Pope to Bush: Go into Iraq and You Go Without God
Capitol Hill Blue
Wednesday 5 March 2003
Pope John Paul II has a strong message for President George W. Bush: God is not on your side if you invade Iraq.
But the President told the pope's envoy the leader of the world's Catholics is wrong.
Pleading for peace, an emissary from Pope John Paul II questioned Bush Wednesday on whether he was doing all he could to avert what the envoy called an "unjust" war with Iraq.
Bush said removing Saddam Hussein would make the world more peaceful.
The president met with Cardinal Pio Laghi, a former Vatican ambassador to the United States and a Bush family friend, on Ash Wednesday, the start of the Christian Lenten season of penance and spiritual renewal leading up to Easter.
Bush told the envoy in a 40-minute meeting that "if it comes to the use of force, he believes it will make the world better," said White House spokesman Ari Fleischer, who attended the private meeting. "Removing the threat to the region will lead to a better, more peaceful world in which innocent Iraqis will have a better life."
Laghi came bearing the pope's message: A war would be a "defeat for humanity" and would be neither morally nor legally justified.
The Pope also questioned the President's statements invoking God's name as justification for the invasion.
"God is a neutral observer in the affairs of man," the Pope said. "Man cannot march into war and assume God will be at his side."
In Rome, the pope called for "common efforts to spare humanity another dramatic conflict."
The Vatican stands by its view that a pre-emptive strike on Iraq is immoral unless backed by the United Nations, Laghi said.
"It's illegal, it's unjust," Laghi told reporters after the session with Bush.
"There are still peaceful avenues within the context of the vast patrimony of international law and institutions which exist for that purpose," Laghi said. "There is great unity on this grave matter on the part of the Holy See, the bishops in the United States, and the church throughout the world," he said.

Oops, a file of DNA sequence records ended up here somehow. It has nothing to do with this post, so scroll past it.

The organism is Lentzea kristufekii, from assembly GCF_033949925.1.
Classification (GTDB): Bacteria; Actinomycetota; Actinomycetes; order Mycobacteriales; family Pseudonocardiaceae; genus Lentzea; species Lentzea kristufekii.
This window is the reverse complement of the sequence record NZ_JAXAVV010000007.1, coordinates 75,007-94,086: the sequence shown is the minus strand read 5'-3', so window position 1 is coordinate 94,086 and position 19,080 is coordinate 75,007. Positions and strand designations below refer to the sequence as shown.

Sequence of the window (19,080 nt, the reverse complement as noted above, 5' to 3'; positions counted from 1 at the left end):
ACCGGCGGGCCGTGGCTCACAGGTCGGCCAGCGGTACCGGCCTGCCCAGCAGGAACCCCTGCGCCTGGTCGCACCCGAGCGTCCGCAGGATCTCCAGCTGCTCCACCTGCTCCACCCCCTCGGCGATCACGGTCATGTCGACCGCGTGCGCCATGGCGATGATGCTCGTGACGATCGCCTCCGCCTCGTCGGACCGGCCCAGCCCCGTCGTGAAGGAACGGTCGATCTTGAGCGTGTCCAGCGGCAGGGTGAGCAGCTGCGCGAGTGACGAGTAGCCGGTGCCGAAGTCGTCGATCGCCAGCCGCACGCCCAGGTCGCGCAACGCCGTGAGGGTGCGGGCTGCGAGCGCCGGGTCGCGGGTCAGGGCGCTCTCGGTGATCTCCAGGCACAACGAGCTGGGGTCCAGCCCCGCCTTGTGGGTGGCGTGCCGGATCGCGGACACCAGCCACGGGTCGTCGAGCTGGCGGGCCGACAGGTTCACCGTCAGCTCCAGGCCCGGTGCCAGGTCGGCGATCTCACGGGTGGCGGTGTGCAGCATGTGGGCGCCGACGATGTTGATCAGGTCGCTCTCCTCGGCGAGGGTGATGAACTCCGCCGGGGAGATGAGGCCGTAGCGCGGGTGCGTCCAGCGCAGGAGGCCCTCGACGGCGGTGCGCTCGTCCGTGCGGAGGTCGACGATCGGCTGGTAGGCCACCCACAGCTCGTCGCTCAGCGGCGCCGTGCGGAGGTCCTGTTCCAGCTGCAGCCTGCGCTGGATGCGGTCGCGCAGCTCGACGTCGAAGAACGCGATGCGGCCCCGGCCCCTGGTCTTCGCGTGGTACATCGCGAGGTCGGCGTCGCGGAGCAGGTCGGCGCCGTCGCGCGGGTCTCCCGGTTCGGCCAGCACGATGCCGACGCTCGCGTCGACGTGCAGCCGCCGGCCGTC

Laghi posed a series of questions to Bush that reflected the differences between the White House and the Vatican on Iraq, said a senior administration official. The questions included the importance of an international effort to confront Saddam and what the envoy said was a gulf between the Western and Muslim worlds.
Bush disagreed on the last point, saying the U.S. effort to expand education opportunities to children had brought the Muslim and Western nations closer together, the administration official said.
Laghi delivered a letter in which the pope urged Bush to listen carefully to the envoy. Neither the letter nor the envoy specifically urged Bush to avoid war, the U.S. official said.
Laghi said he left the White House with hope "in spite of the fact that the situation is what it is."
Bush has rarely met with opponents of his Iraq stand in recent months. He almost always meets with leaders who agree with him, but has spoken by phone with adversaries.
Bush, a Methodist, has taken pains throughout his presidency to court Catholic voters, who made up a quarter of the electorate in 2000 and split their votes between Bush and Democrat Al Gore. White House officials pointed out that Bush and the envoy also discussed abortion and cloning, two issues on which the administration and the Vatican generally agree.
The polite exchange described by White House aides reflected the careful language of diplomacy used by both sides, even when they disagree.
In a May visit to the Vatican, Bush told the pope he was "concerned" about the Catholic church's standing in America, where the church has been rocked by sex-abuse scandal.
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